South Africa

South Africa

HANNIBAL ELECTOR: On love and marriage

Last Tuesday, Helen Zille and Mamphela Ramphele kissed on television, and announced their marriage. This sort of celebrity quickie union never works out well. Britney Spears and Jason Alexander: two days. Carmen Electra and Dennis Rodman: nine days. Ethel Merman and Ernest Borgnine: four weeks. Zille and Ramphele? Five days. South African politics goes Hollywood. By RICHARD POPLAK.

For the first time in my life, I woke up on Friday morning with no idea how to pronounce my own name. While there’s no trick to “Richard”, at least not as far as an English speaker is concerned, when it comes to my surname, all bets are off. This realisation set off one of those downward spirals that ends in a bout of Wittgenstein-ian gloom, and a loss of a sense of self that will not easily be regained.

What brought about this existential ague? Over the course of the last week, South Africa learned that there are infinite ways to pronounce “Mamphela Ramphele”—few of them phonetic, none of them intuitive. Every morning, Ramphele apparently wakes up and tweaks her identity—renews herself, cleanses her chi—by changing how she pronounces her first and last names. In keeping with the steadfastness for which she has become known and loved, she expects those who encounter her to anticipate what she is calling herself prior to revealing it to the rest of the world. Because her name contains six syllables, there are dozens of possible permutations, so much so that she has, I’m told, become a drinking game: play a YouTube clip of Ramphele in an interview, and guess where she’s going to put the accent. Get it wrong—chug!

In a country with eleven official languages and a hundred-odd ethnicities, you’d figure we’d make it easy on each other by at least sticking to our guns on how we pronounce our own names. But nah.

Keep the people on their toes.

And so Ramphele (in my head, I’m thinking “Ramfeeeler”, because you never know) has once again proved herself to be a vast liability for those foolish enough to place their trust in her. It’s hard to think of a person in her circle that she hasn’t screwed over in the last seven days, the carnage smeared across the Great Liberal Highway like a 74-car pile-up in a Johannesburg hailstorm.

Remember just one year ago, when the First Coming of Ramfeeler was meant to be the fertiliser a scorched and weatherworn South African political landscape needed to once again sprout verdant Madiba-ish shoots? Very few commentators bothered with any due diligence on the dowager-in-waiting’s recent career moves, which left her with a resume that looked like Freddy Krueger’s childhood doodles. Nonetheless, such was the desperation that her faults were dressed up as virtues, and her enablers—the Moeletsi Mbekis of the world—nudged her towards the place she was least qualified to be.

This, then, is the cat the DA chose to “head” them into the coming election.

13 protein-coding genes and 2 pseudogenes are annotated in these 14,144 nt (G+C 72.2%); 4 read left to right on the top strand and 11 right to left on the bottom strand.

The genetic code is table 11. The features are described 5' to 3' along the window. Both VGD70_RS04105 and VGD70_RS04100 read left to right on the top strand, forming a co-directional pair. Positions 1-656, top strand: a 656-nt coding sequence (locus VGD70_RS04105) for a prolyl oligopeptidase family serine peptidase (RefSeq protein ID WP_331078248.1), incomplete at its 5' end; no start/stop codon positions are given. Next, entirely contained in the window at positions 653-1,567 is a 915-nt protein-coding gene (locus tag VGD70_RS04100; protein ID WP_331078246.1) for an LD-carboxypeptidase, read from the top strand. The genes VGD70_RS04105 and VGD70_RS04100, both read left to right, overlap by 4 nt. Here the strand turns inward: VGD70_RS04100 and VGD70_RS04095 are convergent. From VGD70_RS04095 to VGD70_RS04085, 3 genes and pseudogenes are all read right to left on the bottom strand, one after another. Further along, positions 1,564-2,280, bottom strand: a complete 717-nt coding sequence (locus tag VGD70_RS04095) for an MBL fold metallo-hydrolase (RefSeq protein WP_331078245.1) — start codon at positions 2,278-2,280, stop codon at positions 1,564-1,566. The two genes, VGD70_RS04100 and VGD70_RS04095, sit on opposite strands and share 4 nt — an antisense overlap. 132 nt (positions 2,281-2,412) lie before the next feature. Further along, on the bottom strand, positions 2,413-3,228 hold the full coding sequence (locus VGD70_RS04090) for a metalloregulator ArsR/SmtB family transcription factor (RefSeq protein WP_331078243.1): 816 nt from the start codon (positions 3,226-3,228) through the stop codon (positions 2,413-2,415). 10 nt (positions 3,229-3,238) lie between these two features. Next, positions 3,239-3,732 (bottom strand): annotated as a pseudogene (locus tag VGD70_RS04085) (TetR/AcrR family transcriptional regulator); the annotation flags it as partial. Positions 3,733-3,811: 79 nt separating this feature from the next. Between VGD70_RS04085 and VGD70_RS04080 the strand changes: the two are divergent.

Here’s an excellent example of bad political strategy: merge first, ask questions later. I guess this was the logic regarding the Democratic Alliance absorbing/acquiring/coalition-ing/inhaling/endlessly-talking-with Agang. For all the rumours and insiders’ reports of a lengthy discussion process, the happy couple appeared to have forgotten the five key maxims to a mildly healthy marriage:

First, sign the pre-nup before getting hitched.

Second, it helps to establish who’s going to be wearing the pants around the household.

Third, marry for love, not money.

Fourth, when eloping, it’s best to anticipate much Montague/Capulet hate from the respective families.

Fifth, marry for love, not colour.

It’s this last maxim that makes the DAgang nonsense so upsetting; that properly emphasises the disgrace. The Democratic Alliance, for all its manifold faults and shortcomings, is a functioning political entity, with thousands of hardworking employees and volunteers working together to provide an alternative to a ruling party that has all but forfeited its duty to govern. Each and every one of the DA faithful has been disrespected by a leader who was fishing for the perfect foil—who wasn’t able to stay the course without gambling on her party’s credibility.

As for Ramphele, after having been so lustily courted over the course of the past year and then spurning her suitor with such chutzpah, its worth wondering if she isn’t an ANC plant, expertly wielded in order to make the official opposition look like a high school band in the throes of a break-up. The tragedy is, of course, that in order to court the black vote, Zille believed that she needed a black leader with lots of liberal bona fides. Maybe she did. But maybe she didn’t. The fact remains that this kind of thinking is a vast insult to the intelligence of her own base—a number of whom aren’t white—and a sad indictment on how far we’ve come.

Was the DA ever really going to run this country? Hell no. Could they have provided principled opposition to the kleptocrats for decades to come? Certainly.

It’s not sexy work. But it pays well, and it’s a job.

As for the rest of us baffled souls, we’re left alone in the mess of an unfolding election drama, wondering whether the names we’ve used for our entire lives are indeed our names, or if we’re mispronouncing our own identities.

South Africa: a country where one builds the Self, and a political brand, on quicksand. And watches it all sink into oblivion, sealed with a kiss. DM

Photo by Reuters.


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